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17 April 2019 | Story Leonie Bolleurs
Science ambassadors
Friends Tekano Mbonani and Chaka Mofokeng are pursuing graduate degrees in respectively Physics at the University of the Free State (UFS) and Astronomy at the University of the Western Cape. The two got together and decided to reach out to the high school, Leseding Technical Secondary School, where they came from.

It was a full house as more than 120 learners packed the hall at the Leseding Technical Secondary School in the Free State, where two young Astronomy researchers had come home to tell their younger peers about their studies and career prospects across South Africa.

Chaka Mofokeng and Tekano Mbonani are both former learners at the high school. Currently pursuing graduate degrees – for Mbonani in Physics at the University of the Free State (UFS), and for Mofokeng in Astronomy at the University of the Western Cape – the two friends got together and decided to reach out to the high school where they came from.

The event took place in January before schoolwork, tests, and exam preparations are occupying learners’ minds, inviting them to think about the big picture – the future, and how to be part of it. This is timely, because in July last year, the MeerKAT radio telescope was inaugurated in the Karoo. The MeerKAT is the first step to the international SKA telescope project, but it is already one of the best radio telescopes in the world and has placed South Africa firmly on the world map of radio astronomy and engineering.

Building a bridge
“This project enables us to build a bridge between secondary and tertiary institutions. Currently focused on senior secondary students, we aim to promote science through outreach events and activities. Using science and technology-based activities and events, such as stargazing at an observatory or exploring the universe in a planetarium, we want to attract these future secondary graduates. We also provide mentorship, hoping to help them improve their academic performance in matric,” said Mbonani.

For a whole morning, they spoke about their journeys, about science, about the skills that scientists acquire during their studies and all the opportunities such studies open up in an era where the 4th Industrial Revolution is predicted to reduce the number of jobs in many traditional professions. They addressed their peers in both English and Sesotho.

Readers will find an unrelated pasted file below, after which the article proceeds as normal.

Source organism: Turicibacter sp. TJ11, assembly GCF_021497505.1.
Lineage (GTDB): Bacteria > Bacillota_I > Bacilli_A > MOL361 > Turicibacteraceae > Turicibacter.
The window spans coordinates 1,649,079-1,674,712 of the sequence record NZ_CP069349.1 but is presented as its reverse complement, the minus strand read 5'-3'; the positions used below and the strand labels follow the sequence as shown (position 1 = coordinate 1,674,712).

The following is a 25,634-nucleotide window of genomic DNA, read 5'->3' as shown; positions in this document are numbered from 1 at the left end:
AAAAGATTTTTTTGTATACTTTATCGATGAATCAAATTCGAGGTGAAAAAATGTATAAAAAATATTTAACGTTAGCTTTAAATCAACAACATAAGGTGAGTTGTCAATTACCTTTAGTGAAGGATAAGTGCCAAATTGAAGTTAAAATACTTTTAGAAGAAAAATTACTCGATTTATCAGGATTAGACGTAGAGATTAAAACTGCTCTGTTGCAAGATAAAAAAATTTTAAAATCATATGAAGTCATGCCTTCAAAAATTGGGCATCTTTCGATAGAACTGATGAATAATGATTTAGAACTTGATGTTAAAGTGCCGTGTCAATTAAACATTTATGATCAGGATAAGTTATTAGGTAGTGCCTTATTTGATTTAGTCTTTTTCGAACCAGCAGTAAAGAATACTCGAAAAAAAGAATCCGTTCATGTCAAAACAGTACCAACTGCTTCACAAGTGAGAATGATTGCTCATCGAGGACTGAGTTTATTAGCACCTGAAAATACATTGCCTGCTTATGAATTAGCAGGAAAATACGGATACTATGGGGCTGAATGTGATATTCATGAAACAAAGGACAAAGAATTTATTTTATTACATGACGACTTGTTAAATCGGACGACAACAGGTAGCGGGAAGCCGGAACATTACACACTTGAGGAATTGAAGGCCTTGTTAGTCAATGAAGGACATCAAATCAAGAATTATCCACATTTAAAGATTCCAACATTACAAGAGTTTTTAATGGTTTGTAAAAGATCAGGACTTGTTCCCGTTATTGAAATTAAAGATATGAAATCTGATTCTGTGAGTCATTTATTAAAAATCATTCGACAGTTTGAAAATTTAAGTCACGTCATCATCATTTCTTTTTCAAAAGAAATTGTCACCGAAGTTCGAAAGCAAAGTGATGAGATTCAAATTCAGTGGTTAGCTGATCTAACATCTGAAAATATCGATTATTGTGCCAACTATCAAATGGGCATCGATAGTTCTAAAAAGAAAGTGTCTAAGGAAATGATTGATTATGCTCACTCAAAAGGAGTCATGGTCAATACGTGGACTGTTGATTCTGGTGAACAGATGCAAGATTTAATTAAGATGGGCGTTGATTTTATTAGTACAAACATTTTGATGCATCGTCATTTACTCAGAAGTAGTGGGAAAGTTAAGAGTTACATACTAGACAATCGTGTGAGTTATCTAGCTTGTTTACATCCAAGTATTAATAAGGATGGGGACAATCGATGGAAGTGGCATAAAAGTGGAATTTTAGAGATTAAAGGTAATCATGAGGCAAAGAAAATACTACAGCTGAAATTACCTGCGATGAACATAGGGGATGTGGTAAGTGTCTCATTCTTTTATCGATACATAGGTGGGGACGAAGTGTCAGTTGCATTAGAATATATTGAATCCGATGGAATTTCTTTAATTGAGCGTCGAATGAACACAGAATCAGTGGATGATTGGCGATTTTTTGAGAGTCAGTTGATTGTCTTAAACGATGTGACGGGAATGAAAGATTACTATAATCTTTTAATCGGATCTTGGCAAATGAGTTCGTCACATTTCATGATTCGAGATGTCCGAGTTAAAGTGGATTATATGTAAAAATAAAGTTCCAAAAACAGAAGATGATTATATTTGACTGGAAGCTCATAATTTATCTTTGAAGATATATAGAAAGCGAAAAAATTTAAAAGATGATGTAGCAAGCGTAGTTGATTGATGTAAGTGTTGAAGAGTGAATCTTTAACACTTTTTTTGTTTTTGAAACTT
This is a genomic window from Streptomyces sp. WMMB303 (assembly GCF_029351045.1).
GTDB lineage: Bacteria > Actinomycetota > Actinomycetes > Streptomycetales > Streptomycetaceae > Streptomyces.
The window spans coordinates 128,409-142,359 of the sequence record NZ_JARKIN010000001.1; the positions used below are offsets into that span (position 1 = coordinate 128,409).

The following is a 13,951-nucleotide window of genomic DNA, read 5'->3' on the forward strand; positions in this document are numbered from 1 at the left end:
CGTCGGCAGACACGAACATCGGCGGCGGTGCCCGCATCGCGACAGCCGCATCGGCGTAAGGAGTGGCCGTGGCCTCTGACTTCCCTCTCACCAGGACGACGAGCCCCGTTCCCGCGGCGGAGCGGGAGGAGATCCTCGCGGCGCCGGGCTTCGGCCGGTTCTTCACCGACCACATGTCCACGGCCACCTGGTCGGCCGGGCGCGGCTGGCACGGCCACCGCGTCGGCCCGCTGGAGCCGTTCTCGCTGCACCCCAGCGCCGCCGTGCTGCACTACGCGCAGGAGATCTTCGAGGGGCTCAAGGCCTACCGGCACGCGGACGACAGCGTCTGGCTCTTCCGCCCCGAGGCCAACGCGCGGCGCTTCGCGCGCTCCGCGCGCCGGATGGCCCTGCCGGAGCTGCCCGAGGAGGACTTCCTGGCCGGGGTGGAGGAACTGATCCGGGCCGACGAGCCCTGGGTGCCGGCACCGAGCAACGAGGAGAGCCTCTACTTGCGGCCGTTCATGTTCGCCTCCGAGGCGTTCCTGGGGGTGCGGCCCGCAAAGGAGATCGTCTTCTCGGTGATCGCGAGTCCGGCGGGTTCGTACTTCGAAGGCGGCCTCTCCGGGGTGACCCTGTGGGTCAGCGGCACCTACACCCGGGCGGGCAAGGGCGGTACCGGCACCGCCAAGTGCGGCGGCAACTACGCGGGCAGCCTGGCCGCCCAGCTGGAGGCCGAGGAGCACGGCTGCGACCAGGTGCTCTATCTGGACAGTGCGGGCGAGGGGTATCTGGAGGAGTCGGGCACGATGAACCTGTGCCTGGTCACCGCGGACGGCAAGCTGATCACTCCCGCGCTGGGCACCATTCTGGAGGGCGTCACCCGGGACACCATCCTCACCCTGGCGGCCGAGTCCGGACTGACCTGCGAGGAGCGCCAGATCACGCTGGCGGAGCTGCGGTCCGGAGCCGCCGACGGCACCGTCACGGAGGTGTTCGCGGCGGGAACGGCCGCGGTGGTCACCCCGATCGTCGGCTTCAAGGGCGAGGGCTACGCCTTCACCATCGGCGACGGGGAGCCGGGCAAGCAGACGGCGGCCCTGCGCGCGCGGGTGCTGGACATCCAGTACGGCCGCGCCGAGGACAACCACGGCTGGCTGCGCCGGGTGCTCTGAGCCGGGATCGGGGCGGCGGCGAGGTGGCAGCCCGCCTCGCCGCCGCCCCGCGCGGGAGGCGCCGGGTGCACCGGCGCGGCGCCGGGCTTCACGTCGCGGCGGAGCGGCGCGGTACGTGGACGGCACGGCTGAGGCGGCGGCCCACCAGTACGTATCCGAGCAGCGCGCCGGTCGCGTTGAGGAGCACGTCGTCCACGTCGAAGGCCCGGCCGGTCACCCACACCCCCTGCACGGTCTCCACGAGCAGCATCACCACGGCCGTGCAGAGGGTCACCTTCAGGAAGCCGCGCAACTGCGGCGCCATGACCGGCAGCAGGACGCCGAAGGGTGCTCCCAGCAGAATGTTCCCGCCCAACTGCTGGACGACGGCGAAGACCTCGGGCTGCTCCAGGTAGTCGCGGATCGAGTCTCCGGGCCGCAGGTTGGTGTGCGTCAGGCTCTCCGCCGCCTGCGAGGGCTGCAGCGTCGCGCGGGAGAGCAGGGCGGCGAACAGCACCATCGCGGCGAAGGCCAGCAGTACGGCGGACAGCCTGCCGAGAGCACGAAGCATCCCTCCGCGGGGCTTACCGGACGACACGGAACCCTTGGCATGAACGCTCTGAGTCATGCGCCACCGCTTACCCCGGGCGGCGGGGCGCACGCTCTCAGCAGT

Astronomy in South Africa contributes to critical-skills development. Investing in the MeerKAT, for example, meant that over a thousand bursaries were made available through the SKA South Africa Human Capacity Development programme. Young scientists like Mofokeng and Mbonani have the opportunity to be part of MeerKAT science projects through their studies, using machine learning and other skills that are high in demand in today’s world. This was one of the messages they brought home.

Gaining new skills

“As an Astronomy research student, I have gained skills such as data analysis, mathematical modelling, communication and writing, programming, and teamwork, among others. These are requirements for most companies and institutions. With the unfolding of the 4th Industrial Revolution, such skills sets make young and aspiring scientists the perfect candidates for making the most of future opportunities,” reflected Mofokeng.

Most of the learners said they have never attended a science-outreach event. They were inspired by the young scientists’ stories and nearly half of them said they could see themselves pursuing a career in science. The learners also expressed a strong interest in more events of this kind, as well as mentorship during Grades 11 and 12 from peers at university. They asked about the salaries earned by astronomers, how long the studies take, and where astronomers are working in South Africa.

This initiative, started by two bright young scientists, hopefully marks the beginning of many more events of this kind. Mofokeng and Mbonani are already planning what to do on their next trip home.

News Archive

Prof Frederick Fourie to step down as UFS rector
2008-09-08

“It is with sadness that I hereby announce my intention to step down as rector and vice-chancellor of the University of the Free State (UFS) in the 4th quarter of this year.

Obviously this decision has not been taken lightly. After careful consideration I am, however, convinced that this is as far as I can take the UFS as vice-chancellor and rector. This flows primarily from the exhausting times that I have experienced during the past nine years, first as vice-rector (since 1999) and then as rector (since 2003), in managing and implementing several complex strategic projects.

The challenges and complexities of continuous change management at a higher education institution, and specifically the demands of further dynamic development and transformation at the UFS, demand enormous amounts of emotional energy and drive. For me the stress due to, especially, the political divisions and tensions in the UFS Council and the broader university community during the past year has been extremely draining. The broader institution and its people also show signs of trauma.